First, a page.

A Day in the Life: Pride of Fort Sill

A Day in the Life: Pride of Fort Sill-10/22/20

FORT SILL, Okla. (TNN) -The 77th Army Band, or The Pride of Fort Sill originated in 1907, and are still marching strong today.

In this A Day in the Life segment, 7News Anchor Makenzie Burk learned how many hours go into keeping the band in tip top shape.

“We are the Pride of Fort Sill,” said band commander Richard Townes. “We’re Fort Sill’s ambassadors to the community. And we also carry on the legacy and traditions of the military here on Fort Sill.”

Like most of the bands members, percussionist Staff Sgt. Adam Walton has been playing an instrument for years.

“I started in 5th grade, like a lot of music students,” said Walton. “So I have been playing for many years before I took an audition for the army. And then at that point, it’s just kind of the matter of the needs of the army, and where you’re going to go personnel wise.”

Several hundred hours of work goes into being prepared for any and all events, or missions as they’re called.

“We start learning that at our AIT, the formulas of the army band stuff, but then you just work on it at every post you’re at,” said Walton. “You’re going to be working on marching bands, small ensembles, concert bands. All that stuff is just a continual process for an entire career.”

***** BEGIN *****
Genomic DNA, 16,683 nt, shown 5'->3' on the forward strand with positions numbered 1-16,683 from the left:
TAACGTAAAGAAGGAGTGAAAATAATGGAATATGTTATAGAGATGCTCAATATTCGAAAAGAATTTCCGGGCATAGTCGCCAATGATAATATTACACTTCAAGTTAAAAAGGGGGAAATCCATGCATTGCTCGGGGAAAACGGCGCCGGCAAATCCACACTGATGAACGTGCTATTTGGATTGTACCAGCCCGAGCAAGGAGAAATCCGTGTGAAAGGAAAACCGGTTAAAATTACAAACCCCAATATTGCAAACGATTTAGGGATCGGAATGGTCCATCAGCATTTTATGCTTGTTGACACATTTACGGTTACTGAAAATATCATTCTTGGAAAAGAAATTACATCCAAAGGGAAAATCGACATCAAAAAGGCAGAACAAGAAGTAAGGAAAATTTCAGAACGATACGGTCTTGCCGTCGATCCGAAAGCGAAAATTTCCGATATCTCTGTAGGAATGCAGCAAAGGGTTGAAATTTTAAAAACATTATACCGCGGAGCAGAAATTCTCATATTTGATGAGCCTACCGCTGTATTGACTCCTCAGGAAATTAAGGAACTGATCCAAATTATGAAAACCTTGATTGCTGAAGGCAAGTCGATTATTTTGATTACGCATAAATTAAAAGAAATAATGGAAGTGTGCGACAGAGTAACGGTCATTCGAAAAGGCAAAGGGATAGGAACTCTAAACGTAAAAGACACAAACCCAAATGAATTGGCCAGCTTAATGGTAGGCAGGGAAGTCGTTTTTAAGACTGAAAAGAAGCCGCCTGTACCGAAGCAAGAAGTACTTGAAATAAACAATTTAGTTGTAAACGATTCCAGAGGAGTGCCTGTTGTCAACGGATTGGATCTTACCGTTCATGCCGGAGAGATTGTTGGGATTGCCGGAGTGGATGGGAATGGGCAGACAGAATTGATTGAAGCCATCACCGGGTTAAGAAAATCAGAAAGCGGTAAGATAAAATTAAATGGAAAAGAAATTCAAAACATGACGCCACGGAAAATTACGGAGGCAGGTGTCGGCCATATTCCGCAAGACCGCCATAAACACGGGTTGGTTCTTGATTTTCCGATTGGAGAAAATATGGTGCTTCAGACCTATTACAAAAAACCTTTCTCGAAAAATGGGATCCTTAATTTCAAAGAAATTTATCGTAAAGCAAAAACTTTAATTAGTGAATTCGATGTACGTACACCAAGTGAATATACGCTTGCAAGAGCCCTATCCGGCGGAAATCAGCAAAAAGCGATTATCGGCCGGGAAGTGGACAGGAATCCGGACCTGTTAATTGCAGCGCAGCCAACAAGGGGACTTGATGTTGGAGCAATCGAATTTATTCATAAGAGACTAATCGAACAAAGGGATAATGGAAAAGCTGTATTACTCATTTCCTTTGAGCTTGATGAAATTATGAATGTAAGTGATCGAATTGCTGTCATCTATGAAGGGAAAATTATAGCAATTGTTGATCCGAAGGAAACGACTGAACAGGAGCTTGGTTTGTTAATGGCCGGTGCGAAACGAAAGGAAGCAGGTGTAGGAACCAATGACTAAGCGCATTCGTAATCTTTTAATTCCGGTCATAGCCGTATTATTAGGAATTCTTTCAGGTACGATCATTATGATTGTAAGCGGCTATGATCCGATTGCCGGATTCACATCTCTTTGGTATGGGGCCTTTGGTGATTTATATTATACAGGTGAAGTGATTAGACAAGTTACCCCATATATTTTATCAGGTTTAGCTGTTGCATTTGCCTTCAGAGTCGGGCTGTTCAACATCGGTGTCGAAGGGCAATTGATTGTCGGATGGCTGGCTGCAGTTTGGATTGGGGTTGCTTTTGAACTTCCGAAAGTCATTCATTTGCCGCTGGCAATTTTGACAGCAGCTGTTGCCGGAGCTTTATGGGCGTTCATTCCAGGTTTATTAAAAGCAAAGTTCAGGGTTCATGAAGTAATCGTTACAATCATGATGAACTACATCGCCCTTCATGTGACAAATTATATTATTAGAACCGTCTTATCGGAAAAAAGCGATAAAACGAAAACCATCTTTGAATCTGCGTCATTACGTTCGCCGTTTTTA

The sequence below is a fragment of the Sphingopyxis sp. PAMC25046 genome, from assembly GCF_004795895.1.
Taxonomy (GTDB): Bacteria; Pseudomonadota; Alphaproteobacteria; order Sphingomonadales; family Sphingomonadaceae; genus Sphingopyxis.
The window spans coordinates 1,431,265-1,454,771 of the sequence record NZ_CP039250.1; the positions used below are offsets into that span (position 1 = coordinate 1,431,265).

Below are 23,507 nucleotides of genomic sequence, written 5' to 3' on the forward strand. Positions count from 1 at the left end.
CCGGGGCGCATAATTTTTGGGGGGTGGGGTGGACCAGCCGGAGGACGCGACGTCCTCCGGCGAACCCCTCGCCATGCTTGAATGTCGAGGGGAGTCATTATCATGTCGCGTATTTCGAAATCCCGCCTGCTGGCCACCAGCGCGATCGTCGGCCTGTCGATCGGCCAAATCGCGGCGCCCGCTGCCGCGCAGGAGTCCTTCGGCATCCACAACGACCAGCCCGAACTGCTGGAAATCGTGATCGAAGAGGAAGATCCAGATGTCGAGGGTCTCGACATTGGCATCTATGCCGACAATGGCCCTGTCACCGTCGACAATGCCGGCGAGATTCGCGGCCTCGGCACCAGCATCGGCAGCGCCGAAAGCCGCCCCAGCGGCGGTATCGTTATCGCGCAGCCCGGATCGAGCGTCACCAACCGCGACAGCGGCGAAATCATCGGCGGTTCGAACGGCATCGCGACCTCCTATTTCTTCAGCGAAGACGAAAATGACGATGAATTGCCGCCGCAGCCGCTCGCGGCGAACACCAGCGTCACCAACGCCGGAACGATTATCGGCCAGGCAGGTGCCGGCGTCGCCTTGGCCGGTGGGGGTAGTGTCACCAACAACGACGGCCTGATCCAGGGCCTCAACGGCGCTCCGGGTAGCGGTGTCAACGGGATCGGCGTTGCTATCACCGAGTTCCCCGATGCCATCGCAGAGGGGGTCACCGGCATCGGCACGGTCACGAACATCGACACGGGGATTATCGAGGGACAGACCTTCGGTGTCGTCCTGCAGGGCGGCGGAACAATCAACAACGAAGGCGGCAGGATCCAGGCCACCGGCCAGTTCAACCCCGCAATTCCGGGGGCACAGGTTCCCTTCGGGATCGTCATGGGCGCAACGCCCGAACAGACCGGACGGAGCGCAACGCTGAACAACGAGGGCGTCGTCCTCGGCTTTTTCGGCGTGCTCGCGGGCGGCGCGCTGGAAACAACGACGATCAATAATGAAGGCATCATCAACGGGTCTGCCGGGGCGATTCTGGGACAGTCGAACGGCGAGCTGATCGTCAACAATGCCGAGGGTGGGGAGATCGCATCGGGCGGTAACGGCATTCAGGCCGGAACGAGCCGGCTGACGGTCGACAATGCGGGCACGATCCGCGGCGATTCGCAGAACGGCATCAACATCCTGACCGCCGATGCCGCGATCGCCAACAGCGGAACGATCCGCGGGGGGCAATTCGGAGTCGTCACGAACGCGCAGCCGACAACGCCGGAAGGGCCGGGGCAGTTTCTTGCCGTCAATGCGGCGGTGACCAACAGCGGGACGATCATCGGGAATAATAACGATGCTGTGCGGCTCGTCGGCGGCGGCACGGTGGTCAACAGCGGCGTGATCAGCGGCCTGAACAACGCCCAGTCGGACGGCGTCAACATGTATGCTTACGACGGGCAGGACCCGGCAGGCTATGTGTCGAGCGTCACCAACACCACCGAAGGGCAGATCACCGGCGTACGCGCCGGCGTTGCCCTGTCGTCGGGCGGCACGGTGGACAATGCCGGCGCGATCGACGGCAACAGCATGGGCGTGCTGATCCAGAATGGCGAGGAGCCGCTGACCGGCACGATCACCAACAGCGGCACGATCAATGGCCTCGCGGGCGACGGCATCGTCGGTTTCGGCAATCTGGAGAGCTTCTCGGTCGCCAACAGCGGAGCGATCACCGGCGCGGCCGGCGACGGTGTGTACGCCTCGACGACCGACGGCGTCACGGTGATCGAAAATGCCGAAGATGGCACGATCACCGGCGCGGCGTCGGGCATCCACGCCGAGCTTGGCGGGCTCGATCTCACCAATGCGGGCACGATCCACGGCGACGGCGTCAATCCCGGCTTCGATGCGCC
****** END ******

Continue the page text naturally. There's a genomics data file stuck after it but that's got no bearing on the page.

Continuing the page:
Walton says aside from the training and troops schooling, the missions they play are his favorite part of being in the army band.

“Like my first band was in Korea, so I got some really cool opportunities to play for the British Embassy and ambassadors and stuff like that,” said Walton. “Then after that I went to Alabama where I was playing for a lot of the tech companies that develop our space and rocket technology and things like that. So it’s a wide variety of missions that you play.”

Band Commander Richard Townes says The Pride of Fort Sill provides a sense of morale to the soldiers on post.

“We get to go out in the community and represent all the great things that are happening here on Fort Sill,” said Townes. “That’s just a very rewarding experience when I can look at people in the eyes and say, ‘We’re from Fort Sill, and we’re here to play for you.’ I think that’s very rewarding.”

Tune in for the next A Day in the Life Segment about the physical therapy clinic at Reynold’s Army Health Clinic, and the importance of rehabilitation after an injury.

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